If you live in an isolated cabin in the woods and never encounter another person, your risk of contracting COVID-19 may be very low! Most of us, however, want to have some interaction with the outside world before we’ve gathered 20 years of data on the vaccine. That interaction carries risk of COVID-19 infection, and COVID-19 infection has known negative effects on pregnant women and on fertility:

  • Pregnant women are more likely than non-pregnant women to require hospitalization for COVID-19. Pregnant women with underlying conditions are at especially high risk for complications from COVID-19.
  • Pregnant women with COVID-19 have higher rates of pre-term birth than those not-infected and higher rates of their babies needing NICU care.
  • Moms with COVID-19 had increased odds of maternal death compared to those without COVID-19.
  • There are ongoing questions about COVID-19’s impact on the placenta and whether it is the cause of miscarriages and stillbirths due to COVID’s propensity to cause blood clots.

New studies are showing that COVID-19 infection in men reduces semen volume and sperm motility, morphology, and concentration. The authors believe these effects are temporary, but more research needs to be done.

The only study examining any effects of COVID-19 infection on female fertility (the pre-print mentioned above) showed no detrimental effects on ovarian follicles. Changes in female fertility, however, can take longer to study than changes in sperm.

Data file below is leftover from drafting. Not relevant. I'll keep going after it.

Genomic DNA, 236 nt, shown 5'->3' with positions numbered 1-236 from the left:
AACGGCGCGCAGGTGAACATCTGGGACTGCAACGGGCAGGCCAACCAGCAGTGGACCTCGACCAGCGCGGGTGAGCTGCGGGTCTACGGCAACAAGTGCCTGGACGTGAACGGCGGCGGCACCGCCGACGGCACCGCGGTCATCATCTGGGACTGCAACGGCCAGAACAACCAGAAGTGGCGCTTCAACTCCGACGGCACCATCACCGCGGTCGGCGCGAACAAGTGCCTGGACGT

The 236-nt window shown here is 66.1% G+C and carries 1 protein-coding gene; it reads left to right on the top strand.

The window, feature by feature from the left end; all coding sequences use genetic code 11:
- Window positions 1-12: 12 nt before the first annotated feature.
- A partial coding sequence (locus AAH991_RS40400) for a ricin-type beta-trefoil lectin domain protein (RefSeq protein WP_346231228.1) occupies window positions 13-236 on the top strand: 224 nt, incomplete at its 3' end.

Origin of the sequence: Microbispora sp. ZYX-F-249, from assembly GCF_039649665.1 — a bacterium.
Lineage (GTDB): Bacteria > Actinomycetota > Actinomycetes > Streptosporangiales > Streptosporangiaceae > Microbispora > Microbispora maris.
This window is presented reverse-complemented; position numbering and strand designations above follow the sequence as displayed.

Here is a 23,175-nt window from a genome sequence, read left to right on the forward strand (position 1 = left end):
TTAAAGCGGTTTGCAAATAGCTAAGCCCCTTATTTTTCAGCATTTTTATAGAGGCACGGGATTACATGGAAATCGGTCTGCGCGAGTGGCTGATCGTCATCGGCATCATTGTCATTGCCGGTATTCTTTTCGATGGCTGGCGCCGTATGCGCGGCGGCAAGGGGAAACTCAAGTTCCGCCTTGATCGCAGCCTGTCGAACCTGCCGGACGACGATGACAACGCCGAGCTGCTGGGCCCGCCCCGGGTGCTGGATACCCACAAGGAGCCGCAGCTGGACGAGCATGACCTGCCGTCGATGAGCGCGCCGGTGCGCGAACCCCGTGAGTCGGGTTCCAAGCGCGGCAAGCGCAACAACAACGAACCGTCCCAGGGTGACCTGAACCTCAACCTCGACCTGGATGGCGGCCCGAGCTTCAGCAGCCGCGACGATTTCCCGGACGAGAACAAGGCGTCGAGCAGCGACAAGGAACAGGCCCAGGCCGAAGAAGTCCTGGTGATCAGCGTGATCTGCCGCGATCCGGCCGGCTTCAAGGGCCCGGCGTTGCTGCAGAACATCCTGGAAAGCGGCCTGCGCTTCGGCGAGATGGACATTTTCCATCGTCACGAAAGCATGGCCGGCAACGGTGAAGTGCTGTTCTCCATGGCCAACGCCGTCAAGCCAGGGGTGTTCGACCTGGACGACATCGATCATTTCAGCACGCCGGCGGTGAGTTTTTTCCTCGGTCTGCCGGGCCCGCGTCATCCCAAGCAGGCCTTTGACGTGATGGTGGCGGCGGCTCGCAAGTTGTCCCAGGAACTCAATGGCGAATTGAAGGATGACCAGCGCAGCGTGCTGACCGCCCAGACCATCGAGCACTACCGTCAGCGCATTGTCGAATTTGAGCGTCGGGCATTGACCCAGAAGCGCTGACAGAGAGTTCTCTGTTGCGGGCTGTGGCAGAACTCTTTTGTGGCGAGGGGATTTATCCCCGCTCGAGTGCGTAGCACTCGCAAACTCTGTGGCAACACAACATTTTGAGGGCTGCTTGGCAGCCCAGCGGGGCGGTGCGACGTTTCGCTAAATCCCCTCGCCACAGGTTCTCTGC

Additionally, COVID-19 is such a contagious virus that your infection poses a risk to all the loved ones around you: your children, your husband, your parents, your friends.

Given the incomplete but good evidence for vaccine safety during pregnancy, the strong evidence of infection danger in pregnancy, and the known danger of spreading infection to our loved ones, can we really afford for all reproductive-aged women to abstain from the vaccine?

I think the answer is “no.” I’m grateful to be fully vaccinated with the Moderna shot.

I will try to answer questions posed in good faith in the comments, but I do have a day job and will not be actively moderating the comment section.

For new updates on these issues, one of my favorite lay-accessible sources is the Friendly Neighborhood Epidemiologist (Dr. Emily Smith). She’s an epidemiologist at Baylor University and has been posting a lot of great COVID updates for non-scientists. I highly recommend following her to stay up to date! or

[1] A type of miscarriage.